It combines the major property and liability risks that small businesses face into one convenient package. It also helps you save money, with lower premiums than buying the individual coverages separately.
The BOP includes liability, property, and business income insurance coverages.
- General Liability Insurance protects your business if it is sued for causing injury or harm to someone else in the course of your business operations. It can help protect your small business if a customer slips and is injured on your property, or if a fire starts at your business and damages a neighbor’s property. General liability insurance will pay for damages to third-parties as well as legal fees to defend your business in court.
- Commercial Property Insurance protects the value of your building and other property owned by your business from a variety of risks such as fire, wind, theft, and vandalism. If your building or property are damaged or destroyed by covered causes, the insurer will reimburse your company for the losses you suffer. Your business contents, which is your property not including buildings, such as equipment, tools, computers, and inventory generally must be stored within 100 feet of your business premises to be covered.
- Business Income and Extra Expense Insurance pays your business if it is unable to operate because of physical damage or loss to your business property from a covered cause of loss. This insurance compensates your business for lost profits, and will also pay for your fixed operating expenses like rent and payroll while your business is closed. It also pays for extra expenses you may incur in order to get back into business sooner, like renting a temporary location or hiring movers to move your inventory.
Business income insurance can help you get back into business by ensuring that you can meet your financial obligations while rebuilding your business. With a BOP, business income insurance usually has a 12 month maximum recovery period for your business to reopen.
Who needs a Business Owner’s Policy?
Many kinds of small businesses qualify for a Business Owner’s Policy. In order to qualify for a BOP, your business should meet the following requirements:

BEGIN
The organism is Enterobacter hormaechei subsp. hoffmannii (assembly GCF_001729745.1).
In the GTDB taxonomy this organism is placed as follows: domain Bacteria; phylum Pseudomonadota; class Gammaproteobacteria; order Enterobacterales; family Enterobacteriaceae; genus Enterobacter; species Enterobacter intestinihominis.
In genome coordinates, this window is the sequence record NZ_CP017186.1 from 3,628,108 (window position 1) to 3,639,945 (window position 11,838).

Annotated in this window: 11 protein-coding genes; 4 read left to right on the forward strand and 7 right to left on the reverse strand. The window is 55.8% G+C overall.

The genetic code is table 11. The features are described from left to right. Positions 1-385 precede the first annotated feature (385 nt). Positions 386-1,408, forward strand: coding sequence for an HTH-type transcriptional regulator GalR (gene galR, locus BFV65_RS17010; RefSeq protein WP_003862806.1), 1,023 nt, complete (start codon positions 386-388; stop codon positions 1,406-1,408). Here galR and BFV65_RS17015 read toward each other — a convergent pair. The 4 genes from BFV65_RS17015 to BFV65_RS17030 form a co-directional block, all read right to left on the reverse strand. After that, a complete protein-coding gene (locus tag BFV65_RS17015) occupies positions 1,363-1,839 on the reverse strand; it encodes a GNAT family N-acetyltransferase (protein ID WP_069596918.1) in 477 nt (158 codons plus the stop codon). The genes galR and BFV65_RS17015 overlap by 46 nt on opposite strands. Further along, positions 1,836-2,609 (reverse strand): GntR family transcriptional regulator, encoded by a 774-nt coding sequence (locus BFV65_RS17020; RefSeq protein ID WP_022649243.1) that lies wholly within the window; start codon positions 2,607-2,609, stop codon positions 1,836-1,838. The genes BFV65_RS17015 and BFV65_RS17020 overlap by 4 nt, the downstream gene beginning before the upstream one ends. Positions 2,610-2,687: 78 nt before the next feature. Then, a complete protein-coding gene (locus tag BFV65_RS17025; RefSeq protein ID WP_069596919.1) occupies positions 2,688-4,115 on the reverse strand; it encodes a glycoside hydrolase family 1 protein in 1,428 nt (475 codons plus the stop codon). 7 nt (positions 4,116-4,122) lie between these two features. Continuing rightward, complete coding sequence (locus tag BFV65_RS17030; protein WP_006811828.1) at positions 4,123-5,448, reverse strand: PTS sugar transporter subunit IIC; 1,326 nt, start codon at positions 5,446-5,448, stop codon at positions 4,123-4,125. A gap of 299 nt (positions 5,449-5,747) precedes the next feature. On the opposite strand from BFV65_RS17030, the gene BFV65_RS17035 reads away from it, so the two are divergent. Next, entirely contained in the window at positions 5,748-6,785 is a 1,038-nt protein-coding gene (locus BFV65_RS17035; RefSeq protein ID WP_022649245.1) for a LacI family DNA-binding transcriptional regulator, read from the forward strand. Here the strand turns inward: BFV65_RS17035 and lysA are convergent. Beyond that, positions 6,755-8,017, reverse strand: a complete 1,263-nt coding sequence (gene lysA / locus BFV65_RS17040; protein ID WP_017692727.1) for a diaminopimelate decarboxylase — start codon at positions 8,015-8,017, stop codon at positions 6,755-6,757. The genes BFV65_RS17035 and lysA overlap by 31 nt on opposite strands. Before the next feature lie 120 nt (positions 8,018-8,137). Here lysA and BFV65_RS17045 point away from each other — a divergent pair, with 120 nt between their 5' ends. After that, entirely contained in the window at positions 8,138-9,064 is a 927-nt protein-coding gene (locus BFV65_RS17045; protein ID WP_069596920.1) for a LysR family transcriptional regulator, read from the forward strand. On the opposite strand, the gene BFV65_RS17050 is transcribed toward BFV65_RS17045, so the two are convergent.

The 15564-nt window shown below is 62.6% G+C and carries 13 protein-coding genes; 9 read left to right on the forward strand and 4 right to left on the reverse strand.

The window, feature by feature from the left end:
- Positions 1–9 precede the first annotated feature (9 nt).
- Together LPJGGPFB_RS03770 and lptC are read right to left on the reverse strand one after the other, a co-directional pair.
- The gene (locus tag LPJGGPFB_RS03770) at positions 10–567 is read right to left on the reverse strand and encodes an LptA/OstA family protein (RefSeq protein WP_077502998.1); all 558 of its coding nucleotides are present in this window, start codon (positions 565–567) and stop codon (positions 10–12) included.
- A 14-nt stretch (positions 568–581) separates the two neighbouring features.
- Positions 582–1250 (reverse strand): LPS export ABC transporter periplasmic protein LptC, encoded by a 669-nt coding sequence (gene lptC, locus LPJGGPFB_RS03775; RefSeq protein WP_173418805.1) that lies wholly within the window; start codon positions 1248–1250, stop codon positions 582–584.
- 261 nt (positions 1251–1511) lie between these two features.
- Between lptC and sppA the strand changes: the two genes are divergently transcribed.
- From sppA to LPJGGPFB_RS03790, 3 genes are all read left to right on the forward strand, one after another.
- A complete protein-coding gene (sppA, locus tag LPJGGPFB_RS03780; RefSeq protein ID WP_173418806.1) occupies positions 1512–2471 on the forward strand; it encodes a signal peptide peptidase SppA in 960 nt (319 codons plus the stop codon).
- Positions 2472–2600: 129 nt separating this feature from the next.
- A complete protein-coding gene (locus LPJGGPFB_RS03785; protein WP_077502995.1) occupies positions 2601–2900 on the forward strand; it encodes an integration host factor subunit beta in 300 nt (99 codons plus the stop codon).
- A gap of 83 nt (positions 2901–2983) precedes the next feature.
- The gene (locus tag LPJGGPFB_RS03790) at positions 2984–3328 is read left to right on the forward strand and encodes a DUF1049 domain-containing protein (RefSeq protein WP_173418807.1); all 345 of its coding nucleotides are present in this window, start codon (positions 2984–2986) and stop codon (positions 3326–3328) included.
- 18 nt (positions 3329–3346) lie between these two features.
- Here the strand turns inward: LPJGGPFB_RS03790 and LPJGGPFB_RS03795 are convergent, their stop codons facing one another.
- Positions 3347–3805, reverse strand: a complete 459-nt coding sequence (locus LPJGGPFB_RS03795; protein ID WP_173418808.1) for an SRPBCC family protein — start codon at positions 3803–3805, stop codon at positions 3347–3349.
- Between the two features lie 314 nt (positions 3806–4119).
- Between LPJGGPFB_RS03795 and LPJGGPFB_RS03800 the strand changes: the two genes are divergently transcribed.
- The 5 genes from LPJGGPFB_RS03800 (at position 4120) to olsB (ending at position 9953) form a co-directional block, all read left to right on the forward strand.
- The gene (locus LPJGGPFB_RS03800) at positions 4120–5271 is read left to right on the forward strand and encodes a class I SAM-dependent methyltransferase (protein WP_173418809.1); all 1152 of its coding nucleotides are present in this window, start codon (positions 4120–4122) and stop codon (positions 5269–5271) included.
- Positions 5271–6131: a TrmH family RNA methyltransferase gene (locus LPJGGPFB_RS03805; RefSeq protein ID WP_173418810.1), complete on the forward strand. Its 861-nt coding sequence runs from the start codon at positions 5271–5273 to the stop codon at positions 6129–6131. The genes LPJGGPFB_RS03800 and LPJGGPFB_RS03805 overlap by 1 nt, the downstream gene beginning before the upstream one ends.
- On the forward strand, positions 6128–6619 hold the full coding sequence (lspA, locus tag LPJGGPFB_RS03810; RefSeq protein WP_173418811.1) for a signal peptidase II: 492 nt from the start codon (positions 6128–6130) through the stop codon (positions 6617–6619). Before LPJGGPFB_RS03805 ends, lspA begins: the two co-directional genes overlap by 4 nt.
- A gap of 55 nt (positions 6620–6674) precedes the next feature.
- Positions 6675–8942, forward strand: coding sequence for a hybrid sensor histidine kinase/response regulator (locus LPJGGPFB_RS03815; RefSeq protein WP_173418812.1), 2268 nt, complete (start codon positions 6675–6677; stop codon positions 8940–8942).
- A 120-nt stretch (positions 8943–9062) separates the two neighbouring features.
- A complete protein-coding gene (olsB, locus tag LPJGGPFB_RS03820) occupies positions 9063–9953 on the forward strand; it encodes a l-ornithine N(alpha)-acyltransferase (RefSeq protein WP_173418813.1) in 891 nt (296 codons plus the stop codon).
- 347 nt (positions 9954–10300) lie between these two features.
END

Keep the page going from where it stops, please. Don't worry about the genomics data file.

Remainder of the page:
- Not a home-based business.
- Most of your business is conducted on your business premises.
- Not in a high-risk industry.
- Less than 100 employees.
- Less than $5-$10 million in sales. Different insurance companies have varying sales thresholds to qualify for a BOP, so discuss this with your insurer or agent.
If your business is too large or complex for a Business Owner’s Policy, you may want to purchase a Commercial Package Policy.
Below are some types of businesses appropriate for a business owner’s policy. Other types of businesses may also qualify.
- Retail stores (selling either goods or services)
- Office Buildings
- Apartment buildings
- Religious organizations
- Business or technology consultants
- Architecture & Engineering
For the property and business income components of the Business Owner’s Policy, you have a choice between named perils or open perils coverage.
Named perils are specific causes of loss listed in the insurance contract. Common named perils include fire, lightning, explosion, theft, vandalism, wind, and burst pipe. Perils not listed in the insurance policy will not be covered.
Open perils coverage will cover physical loss or damage from any cause except for exclusions specifically listed in the insurance policy. Common exclusions from an open perils policy which are not covered include animal or insect infestations, fungus or mold, losses due to governmental actions, rust or corrosion, sewer backups, and mechanical breakdowns.
Because open perils covers more causes of loss than named perils, the premiums are higher for open perils coverage.
To read more about covered perils, please see our article on Property Insurance.
What doesn’t a Business Owner’s Policy Cover?